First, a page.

by Nick CarterBeyond this fact, there is the consideration that the NSA was effectively lying to the public about security. The NSA wanted to promote DES as a universal standard of secure communication. However, they made provisions to keep it from being as secure as it could be. In effect, the NSA was convincing businesses that DES offered adequate protection of corporate secrets. This sort of repression of information brings to mind “Big Brother” and “doublethink” in a realization of George Orwell’s intrusive government.

I can see no rationale adequate enough to justify the NSA’s paranoia. Their attempt to keep  the public’s secrets under their thumb was a bad idea.

Photo: Broken Rusty Lock by Nick Carter

Privacy for the Sake of Privacy

The passage in the book that I found most interesting comes from Chapter 4. Marcus discusses what it feels like to be locked up with all his privacy revoked. I often wondered why it matters so much that we keep our lives private. If we are doing nothing wrong, why try to keep a secret. For example, I have a friend who refuses to use Google because of their tendency to keep information regarding users.

In this passage, Doctorow relates privacy to something we all can understand: using the bathroom. He proclaims that there is nothing inherently wrong with using the bathroom, but we would never volunteer to do so while others were watching. In regards to personal data and using the bathroom, he feels: “It’s not about doing something shameful. It’s about doing something  private. It’s about your life belonging to you.”

 I realized that having nothing to hide is not the same thing as putting your life on blast. I could also better understand Marcus’s plight in his fight for privacy after reading the comparison. As an adamant technology adopter, I know how intruding services can be, but there is also a trade-off. In the case of Google, allowing its servers to hold your data means better search results. I think the main question we must ask ourselves is: Is the trade-off worth the breach in privacy?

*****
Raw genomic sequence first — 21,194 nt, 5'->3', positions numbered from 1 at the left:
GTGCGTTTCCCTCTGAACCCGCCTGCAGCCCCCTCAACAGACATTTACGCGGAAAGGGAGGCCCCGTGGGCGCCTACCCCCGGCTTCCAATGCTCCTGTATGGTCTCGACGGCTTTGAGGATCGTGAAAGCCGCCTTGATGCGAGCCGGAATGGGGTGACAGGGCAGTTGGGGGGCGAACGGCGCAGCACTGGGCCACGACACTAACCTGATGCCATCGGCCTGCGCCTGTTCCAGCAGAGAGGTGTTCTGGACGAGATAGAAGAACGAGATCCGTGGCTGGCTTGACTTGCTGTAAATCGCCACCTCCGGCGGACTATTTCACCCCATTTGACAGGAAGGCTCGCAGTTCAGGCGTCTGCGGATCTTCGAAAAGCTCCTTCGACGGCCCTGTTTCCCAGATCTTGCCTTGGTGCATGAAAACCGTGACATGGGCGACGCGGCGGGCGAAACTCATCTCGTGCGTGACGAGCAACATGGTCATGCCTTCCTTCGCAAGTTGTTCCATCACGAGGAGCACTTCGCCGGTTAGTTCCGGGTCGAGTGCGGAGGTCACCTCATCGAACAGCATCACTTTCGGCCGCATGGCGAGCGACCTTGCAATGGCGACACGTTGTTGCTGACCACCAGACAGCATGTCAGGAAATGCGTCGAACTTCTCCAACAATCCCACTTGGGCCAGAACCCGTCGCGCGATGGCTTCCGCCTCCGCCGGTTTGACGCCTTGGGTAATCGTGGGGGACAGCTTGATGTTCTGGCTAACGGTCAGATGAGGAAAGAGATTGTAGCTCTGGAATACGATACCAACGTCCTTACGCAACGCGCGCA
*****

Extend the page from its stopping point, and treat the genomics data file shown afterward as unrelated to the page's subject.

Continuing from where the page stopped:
Image: Glass House by James Vaughan

The Beale Ciphers Continue to “Puzzle” Cryptanalysts

The Beale Ciphers remain tantalizing to this day for two main reasons. First, the magnitude of the reward is impressive. $20 million is a lot more money than the average American will see in his or her lifetime. Coming into such a sum by simply solving a puzzle seems ridiculous.

Which leads to the next reason: because the Beale Ciphers are “simply” puzzles, it stands to reason that a person may have some insight that none of the previous cryptanalysts have had. There is a chance that any individual, professional or amateur, may stumble upon the correct answer. Because stories such as these are impressive, history has preserved them, which feeds our belief that we could be the next such lucky individual.

 Image: “Puzzled,” by Mykl Roventine

The Great Headache